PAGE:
Viva Laredo succinctly states its purpose on its website:
In a collaborative effort between the city government, the experts in the field of urban planning, and the citizens, a comprehensive plan is created to guide a city's growth. It is essentially a collective vision for what people want a city to become - whether that means having more parks or less traffic.The group hosted a town hall meeting at the south Laredo library on Tuesday. Their focus is to update our city's master plan, a feat that hasn't been done in more than twenty years. What they want from us is input. They want to know what we think is important for the city as Laredo grows over the next two decades.
When I first heard about this, I thought: doesn't the city have its own planning department to actually plan a city? Why is the City of Laredo looking to
One of the first images a Viva Laredo team member presented to meeting attendees was that of the Riverwalk in San Antonio, TX. She explained how every detail in that setting is carefully planned and implemented. A street in downtown Austin was also featured in the slide show. (I should've timed how long it took them to mention these two cities.) Whenever the subject of Laredo's revitalization comes up, the Riverwalk and 6th Street are mentioned. Apparently those two sites make up the extent of our traveling habits.
I get why the speaker displayed the image shown above: destination hot spots don't develop by accident. But in trying to make a point with a picture-perfect setting, you remind us of how much we're missing and how long we have to go to reach our goal.
Portland, OR was also discussed. A nice city, but polar opposite when compared with Laredo's climate and lax regulation of development.
City leaders spoke briefly. Councilman Balli said downtown Laredo is going through a renaissance. (He just got back from Europe; that explains the word renaissance.) That's good in a way. Downtown Laredo needs new life. I feel, however, that the most vulnerable in the area will be left behind. What use do they have for the swanky Siete Banderas restaurant, or the Michael Kors store that's set to open at the outlet mall?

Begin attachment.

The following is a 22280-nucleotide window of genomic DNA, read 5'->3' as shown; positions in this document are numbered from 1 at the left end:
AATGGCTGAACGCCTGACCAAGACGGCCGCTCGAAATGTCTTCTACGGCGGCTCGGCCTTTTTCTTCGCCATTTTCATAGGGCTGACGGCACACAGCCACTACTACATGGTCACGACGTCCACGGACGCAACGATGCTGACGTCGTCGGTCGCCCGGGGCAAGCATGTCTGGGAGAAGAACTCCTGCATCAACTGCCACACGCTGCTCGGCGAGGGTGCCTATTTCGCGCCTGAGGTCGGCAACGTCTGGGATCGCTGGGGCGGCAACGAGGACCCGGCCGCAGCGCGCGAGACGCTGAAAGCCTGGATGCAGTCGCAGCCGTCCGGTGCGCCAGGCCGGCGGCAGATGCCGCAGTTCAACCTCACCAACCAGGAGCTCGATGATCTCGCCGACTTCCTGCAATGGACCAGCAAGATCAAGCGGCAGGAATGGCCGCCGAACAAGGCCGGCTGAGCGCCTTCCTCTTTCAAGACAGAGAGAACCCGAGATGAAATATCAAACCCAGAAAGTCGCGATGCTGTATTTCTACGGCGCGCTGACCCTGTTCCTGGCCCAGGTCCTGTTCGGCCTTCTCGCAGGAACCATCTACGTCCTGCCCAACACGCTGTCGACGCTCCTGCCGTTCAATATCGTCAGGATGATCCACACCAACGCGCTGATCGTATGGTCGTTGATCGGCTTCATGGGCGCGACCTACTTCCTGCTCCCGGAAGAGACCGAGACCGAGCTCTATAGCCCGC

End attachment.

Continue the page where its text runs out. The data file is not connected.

A Viva Laredo spokesperson uttered the words 'low hanging fruit,' as in identifying those projects that can be worked on ASAP. I take that phrase to mean projects that can be easily financed and contracts that can be handed out by the city in a swift fashion. If you ask Laredoans what's their idea of a perfect city, most will probably answer with the inevitable: a water park. That's natural because it would give people something to do. Nevermind that Laredo has swimming pools scattered throughout its city limits. Having tourist attractions is important for any city, but what about the less-romantic needs that should've been brought up at the meeting?
My ideal would be living in a neighborhood that didn't have to endure the noise that trains make. They have loud horns that blare at night; but we also have lights with bells and guard rails that signal to us when a train is coming. I say NO to train horns!!! Accessibility to the downtown area by foot, bike, or car would be nice. Storm water management along the Chacon Creek is a big one. If the Rio Grande rises, water backs up into the Chacon, thus blocking the south Meadow Ave. bridge. That puts a damper on a major route for people that live in south Laredo.
A new cemetery. Another landfill. (not CY's) A secondary water source. Better transit options. I think a distinction needs to be made between what Laredoans want and what we actually need. For most of us, getting around in a car is the norm; what do we care about walkability or public transit?
We should actually care about those things because they're important for many reasons.
The closing of many downtown stores - HEB being one of them soon - should guide our focus a bit. Let's work on a plan that will get more people to the old business district. Let's think of the low hanging fruit that we as citizens can put into action by ourselves. Let's identify the strengths this town has and build on those. We will never be Austin. And we shouldn't try to be. All I can offer is what I think can make life better for us as a community. I can tell you what I think doesn't work.
I think Viva Laredo does want something better for this town. The conflict I see is that they stand to benefit from this and that will blur the lines of what Laredo needs to become.